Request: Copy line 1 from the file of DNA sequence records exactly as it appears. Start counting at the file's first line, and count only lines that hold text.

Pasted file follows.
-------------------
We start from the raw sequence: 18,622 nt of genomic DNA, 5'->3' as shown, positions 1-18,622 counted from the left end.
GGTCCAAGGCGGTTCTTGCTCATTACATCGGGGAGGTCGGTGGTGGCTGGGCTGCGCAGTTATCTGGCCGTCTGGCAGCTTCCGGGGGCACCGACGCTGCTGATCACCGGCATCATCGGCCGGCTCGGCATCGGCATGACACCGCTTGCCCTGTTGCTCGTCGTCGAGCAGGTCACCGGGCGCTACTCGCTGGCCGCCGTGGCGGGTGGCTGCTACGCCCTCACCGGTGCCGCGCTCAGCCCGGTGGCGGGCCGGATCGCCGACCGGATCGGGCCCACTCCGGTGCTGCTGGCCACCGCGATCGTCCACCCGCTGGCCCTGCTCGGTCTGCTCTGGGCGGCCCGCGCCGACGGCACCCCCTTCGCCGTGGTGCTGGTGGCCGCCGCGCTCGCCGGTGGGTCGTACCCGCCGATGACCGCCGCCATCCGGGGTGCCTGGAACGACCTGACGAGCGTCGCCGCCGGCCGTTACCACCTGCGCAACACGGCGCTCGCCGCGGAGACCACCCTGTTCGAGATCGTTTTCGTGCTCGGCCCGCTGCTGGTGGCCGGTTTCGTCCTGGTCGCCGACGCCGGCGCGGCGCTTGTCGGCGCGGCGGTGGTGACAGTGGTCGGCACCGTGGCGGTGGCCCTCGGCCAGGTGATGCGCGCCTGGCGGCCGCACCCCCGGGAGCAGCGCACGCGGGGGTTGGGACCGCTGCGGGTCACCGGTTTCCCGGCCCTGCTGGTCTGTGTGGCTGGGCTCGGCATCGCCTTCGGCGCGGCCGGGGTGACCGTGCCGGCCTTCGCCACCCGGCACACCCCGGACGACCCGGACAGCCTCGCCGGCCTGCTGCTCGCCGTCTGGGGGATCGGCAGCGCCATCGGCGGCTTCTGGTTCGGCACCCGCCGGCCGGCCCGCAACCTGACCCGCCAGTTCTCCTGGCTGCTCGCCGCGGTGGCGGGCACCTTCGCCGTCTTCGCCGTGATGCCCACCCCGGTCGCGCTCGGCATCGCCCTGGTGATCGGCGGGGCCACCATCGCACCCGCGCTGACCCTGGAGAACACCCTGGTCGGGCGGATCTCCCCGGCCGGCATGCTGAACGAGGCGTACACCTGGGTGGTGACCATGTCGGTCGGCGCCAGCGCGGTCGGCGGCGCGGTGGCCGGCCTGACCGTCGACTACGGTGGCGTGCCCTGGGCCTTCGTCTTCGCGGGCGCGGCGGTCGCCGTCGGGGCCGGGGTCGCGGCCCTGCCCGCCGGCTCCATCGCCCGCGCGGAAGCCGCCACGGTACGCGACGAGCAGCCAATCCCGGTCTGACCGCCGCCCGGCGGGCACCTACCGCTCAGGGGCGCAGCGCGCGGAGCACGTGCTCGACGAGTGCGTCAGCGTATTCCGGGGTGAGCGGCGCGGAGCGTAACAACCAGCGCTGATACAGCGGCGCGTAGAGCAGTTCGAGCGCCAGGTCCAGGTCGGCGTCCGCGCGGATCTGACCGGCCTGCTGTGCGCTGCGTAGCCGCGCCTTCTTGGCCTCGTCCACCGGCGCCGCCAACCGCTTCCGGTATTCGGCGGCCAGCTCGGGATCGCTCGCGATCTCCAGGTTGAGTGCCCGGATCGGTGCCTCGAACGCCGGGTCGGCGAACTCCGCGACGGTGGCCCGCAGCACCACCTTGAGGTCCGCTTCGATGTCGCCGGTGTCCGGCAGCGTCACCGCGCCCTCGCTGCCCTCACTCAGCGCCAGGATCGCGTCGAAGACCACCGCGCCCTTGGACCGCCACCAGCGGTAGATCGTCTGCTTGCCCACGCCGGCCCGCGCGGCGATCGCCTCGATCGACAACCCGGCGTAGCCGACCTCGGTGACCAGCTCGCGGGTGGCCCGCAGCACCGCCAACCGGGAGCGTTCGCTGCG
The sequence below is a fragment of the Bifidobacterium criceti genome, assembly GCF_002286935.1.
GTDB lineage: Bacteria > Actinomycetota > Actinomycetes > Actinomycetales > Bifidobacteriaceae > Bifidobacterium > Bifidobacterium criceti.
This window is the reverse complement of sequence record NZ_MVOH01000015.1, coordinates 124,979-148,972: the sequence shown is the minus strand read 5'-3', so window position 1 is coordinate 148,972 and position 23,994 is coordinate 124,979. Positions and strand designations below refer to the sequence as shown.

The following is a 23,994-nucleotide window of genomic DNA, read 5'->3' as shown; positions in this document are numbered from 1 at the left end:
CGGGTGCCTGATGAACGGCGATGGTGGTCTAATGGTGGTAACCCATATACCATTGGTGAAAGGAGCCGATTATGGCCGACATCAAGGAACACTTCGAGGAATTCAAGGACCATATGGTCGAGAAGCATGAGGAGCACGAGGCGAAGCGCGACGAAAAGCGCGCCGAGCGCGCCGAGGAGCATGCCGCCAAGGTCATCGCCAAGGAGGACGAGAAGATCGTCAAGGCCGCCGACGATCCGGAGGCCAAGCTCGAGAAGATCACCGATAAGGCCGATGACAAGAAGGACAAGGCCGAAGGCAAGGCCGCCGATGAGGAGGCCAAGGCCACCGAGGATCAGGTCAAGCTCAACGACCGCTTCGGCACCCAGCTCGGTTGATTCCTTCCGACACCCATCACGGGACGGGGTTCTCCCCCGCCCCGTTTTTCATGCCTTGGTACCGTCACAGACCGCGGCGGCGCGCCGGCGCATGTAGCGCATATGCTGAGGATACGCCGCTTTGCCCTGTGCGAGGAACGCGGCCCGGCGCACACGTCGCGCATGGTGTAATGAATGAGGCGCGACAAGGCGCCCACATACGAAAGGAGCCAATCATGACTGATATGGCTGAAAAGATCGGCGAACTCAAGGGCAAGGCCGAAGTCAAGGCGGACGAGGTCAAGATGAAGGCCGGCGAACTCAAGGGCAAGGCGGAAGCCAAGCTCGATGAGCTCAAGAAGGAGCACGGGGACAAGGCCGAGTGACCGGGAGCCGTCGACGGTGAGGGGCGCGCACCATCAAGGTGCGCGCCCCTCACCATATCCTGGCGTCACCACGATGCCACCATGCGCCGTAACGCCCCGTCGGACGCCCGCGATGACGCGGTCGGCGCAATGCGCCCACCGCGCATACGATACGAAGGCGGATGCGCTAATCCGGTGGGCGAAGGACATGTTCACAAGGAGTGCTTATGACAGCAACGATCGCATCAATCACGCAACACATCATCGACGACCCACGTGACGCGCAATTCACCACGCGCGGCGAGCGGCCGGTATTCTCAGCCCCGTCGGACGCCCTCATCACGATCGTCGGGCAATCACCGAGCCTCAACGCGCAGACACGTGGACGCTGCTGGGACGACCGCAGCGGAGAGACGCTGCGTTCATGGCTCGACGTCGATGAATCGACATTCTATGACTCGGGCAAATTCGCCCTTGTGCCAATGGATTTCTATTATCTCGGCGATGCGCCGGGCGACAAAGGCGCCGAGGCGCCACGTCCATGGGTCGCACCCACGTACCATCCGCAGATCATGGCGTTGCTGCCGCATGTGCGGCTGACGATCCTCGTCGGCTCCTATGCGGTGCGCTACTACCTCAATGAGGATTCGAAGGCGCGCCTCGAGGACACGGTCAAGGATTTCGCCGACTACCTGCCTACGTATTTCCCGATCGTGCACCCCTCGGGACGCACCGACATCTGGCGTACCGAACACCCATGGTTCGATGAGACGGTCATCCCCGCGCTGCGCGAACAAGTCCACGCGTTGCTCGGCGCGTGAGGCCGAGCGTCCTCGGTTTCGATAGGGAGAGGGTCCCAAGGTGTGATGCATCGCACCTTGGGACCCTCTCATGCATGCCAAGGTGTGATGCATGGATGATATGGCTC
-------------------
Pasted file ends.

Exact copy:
We start from the raw sequence: 18,622 nt of genomic DNA, 5'->3' as shown, positions 1-18,622 counted from the left end.